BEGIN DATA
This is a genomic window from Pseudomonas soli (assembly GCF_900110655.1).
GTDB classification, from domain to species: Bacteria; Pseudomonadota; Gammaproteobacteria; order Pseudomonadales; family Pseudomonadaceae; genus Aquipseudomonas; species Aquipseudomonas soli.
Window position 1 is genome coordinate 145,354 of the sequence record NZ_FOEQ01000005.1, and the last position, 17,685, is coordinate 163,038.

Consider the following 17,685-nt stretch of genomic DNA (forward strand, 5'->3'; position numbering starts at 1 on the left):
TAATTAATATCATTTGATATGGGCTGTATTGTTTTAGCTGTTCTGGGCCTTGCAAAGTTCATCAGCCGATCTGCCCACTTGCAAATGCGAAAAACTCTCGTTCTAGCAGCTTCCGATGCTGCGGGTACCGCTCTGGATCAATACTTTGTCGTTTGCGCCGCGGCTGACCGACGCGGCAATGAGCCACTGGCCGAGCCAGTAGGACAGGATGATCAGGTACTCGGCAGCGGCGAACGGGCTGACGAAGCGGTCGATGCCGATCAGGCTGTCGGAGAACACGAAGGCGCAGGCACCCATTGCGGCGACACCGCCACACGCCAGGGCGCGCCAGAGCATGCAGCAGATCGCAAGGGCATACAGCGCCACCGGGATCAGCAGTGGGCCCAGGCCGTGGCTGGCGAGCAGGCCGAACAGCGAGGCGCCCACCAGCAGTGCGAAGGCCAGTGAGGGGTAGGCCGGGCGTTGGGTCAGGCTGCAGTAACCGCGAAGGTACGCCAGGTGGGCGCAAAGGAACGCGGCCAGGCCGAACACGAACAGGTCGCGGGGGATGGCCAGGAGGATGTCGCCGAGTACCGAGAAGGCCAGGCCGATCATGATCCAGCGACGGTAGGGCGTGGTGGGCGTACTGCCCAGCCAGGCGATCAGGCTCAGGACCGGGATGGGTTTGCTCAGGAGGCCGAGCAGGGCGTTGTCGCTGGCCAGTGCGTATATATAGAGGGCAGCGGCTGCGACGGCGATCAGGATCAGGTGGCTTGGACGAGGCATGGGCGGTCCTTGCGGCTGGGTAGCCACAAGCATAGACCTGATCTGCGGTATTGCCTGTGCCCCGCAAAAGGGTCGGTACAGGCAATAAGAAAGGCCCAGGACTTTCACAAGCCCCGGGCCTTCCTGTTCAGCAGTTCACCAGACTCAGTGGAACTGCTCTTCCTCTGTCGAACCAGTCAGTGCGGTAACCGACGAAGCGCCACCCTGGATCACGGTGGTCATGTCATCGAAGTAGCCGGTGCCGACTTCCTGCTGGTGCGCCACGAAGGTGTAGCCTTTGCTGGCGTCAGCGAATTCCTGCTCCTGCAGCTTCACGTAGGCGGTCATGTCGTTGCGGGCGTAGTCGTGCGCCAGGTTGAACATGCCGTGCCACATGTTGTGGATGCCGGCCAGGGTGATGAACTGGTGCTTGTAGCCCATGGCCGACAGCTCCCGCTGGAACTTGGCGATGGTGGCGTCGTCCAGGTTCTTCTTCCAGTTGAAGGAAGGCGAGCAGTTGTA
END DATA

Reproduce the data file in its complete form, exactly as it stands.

This is a genomic window from Pseudomonas soli (assembly GCF_900110655.1).
GTDB classification, from domain to species: Bacteria; Pseudomonadota; Gammaproteobacteria; order Pseudomonadales; family Pseudomonadaceae; genus Aquipseudomonas; species Aquipseudomonas soli.
Window position 1 is genome coordinate 145,354 of the sequence record NZ_FOEQ01000005.1, and the last position, 17,685, is coordinate 163,038.

Consider the following 17,685-nt stretch of genomic DNA (forward strand, 5'->3'; position numbering starts at 1 on the left):
TAATTAATATCATTTGATATGGGCTGTATTGTTTTAGCTGTTCTGGGCCTTGCAAAGTTCATCAGCCGATCTGCCCACTTGCAAATGCGAAAAACTCTCGTTCTAGCAGCTTCCGATGCTGCGGGTACCGCTCTGGATCAATACTTTGTCGTTTGCGCCGCGGCTGACCGACGCGGCAATGAGCCACTGGCCGAGCCAGTAGGACAGGATGATCAGGTACTCGGCAGCGGCGAACGGGCTGACGAAGCGGTCGATGCCGATCAGGCTGTCGGAGAACACGAAGGCGCAGGCACCCATTGCGGCGACACCGCCACACGCCAGGGCGCGCCAGAGCATGCAGCAGATCGCAAGGGCATACAGCGCCACCGGGATCAGCAGTGGGCCCAGGCCGTGGCTGGCGAGCAGGCCGAACAGCGAGGCGCCCACCAGCAGTGCGAAGGCCAGTGAGGGGTAGGCCGGGCGTTGGGTCAGGCTGCAGTAACCGCGAAGGTACGCCAGGTGGGCGCAAAGGAACGCGGCCAGGCCGAACACGAACAGGTCGCGGGGGATGGCCAGGAGGATGTCGCCGAGTACCGAGAAGGCCAGGCCGATCATGATCCAGCGACGGTAGGGCGTGGTGGGCGTACTGCCCAGCCAGGCGATCAGGCTCAGGACCGGGATGGGTTTGCTCAGGAGGCCGAGCAGGGCGTTGTCGCTGGCCAGTGCGTATATATAGAGGGCAGCGGCTGCGACGGCGATCAGGATCAGGTGGCTTGGACGAGGCATGGGCGGTCCTTGCGGCTGGGTAGCCACAAGCATAGACCTGATCTGCGGTATTGCCTGTGCCCCGCAAAAGGGTCGGTACAGGCAATAAGAAAGGCCCAGGACTTTCACAAGCCCCGGGCCTTCCTGTTCAGCAGTTCACCAGACTCAGTGGAACTGCTCTTCCTCTGTCGAACCAGTCAGTGCGGTAACCGACGAAGCGCCACCCTGGATCACGGTGGTCATGTCATCGAAGTAGCCGGTGCCGACTTCCTGCTGGTGCGCCACGAAGGTGTAGCCTTTGCTGGCGTCAGCGAATTCCTGCTCCTGCAGCTTCACGTAGGCGGTCATGTCGTTGCGGGCGTAGTCGTGCGCCAGGTTGAACATGCCGTGCCACATGTTGTGGATGCCGGCCAGGGTGATGAACTGGTGCTTGTAGCCCATGGCCGACAGCTCCCGCTGGAACTTGGCGATGGTGGCGTCGTCCAGGTTCTTCTTCCAGTTGAAGGAAGGCGAGCAGTTGTA